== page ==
mandate

noun
man·​date | \ ˈman-ˌdāt How to pronounce mandate (audio) \

Definition of mandate

 (Entry 1 of 2)

1 : an authoritative command especially : a formal order from a superior court or official to an inferior one
2 : an authorization to act given to a representative accepted the mandate of the people
3a : an order or commission granted by the League of Nations to a member nation for the establishment of a responsible government over a former German colony or other conquered territory
b : a mandated territory

mandate

verb
man·​date | \ ˈman-ˌdāt How to pronounce mandate (audio) \
mandated; mandating

Definition of mandate (Entry 2 of 2)

transitive verb

1 : to administer or assign (something, such as a territory) under a mandate
2 : to officially require (something) : make (something) mandatory : order a law mandating recycling also : to direct or require (someone) to do something a commission mandated to investigate corruption

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When Should You Use mandate?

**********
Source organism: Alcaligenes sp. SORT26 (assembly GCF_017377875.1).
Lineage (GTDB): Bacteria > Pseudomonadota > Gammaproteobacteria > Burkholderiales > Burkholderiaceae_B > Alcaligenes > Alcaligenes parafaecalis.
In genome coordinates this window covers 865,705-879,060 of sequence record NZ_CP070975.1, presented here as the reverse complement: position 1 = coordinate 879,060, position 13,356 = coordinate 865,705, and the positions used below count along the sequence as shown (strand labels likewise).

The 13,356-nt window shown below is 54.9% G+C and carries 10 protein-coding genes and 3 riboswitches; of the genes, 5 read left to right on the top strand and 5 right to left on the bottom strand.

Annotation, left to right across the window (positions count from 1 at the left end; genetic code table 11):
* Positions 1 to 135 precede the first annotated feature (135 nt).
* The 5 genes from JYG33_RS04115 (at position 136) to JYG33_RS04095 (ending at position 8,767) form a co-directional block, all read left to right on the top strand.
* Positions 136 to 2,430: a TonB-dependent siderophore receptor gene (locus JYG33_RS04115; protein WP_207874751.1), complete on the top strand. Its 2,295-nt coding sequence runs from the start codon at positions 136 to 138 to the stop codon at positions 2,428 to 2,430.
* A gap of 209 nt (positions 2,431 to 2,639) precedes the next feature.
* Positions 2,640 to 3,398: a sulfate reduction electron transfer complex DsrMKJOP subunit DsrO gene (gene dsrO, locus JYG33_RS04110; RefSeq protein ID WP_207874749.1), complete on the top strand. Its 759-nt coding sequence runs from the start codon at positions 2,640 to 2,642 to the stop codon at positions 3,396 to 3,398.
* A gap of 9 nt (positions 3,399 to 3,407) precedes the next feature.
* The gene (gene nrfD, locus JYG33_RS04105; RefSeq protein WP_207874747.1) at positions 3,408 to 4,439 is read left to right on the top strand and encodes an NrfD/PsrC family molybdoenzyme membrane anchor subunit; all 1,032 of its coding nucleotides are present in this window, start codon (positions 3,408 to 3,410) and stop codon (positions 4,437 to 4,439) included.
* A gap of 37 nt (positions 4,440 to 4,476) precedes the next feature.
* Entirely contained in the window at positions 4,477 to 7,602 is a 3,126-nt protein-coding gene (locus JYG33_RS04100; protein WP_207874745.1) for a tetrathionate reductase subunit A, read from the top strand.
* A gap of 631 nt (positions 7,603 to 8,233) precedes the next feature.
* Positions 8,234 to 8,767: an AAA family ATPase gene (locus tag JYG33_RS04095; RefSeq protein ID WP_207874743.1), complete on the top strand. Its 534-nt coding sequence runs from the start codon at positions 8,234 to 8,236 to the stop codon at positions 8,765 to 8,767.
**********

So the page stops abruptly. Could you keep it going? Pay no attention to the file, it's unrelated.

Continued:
A mandate from a leader is a command you can't refuse. But that kind of personal command is rarely the meaning of mandate today; much more common are connected with institutions. Thus, the Clean Air Act was a mandate from Congress to clean up air pollution—and since mandate is also a verb, we could say instead that the Clear Air Act mandated new restrictions on air pollution. Elections are often interpreted as mandates from the public for certain kinds of action. But since a politician is not just a symbol of certain policies but also an individual who might happen to have an awfully nice smile, it can be risky to interpret most elections as mandating anything at all.

Examples of mandate in a Sentence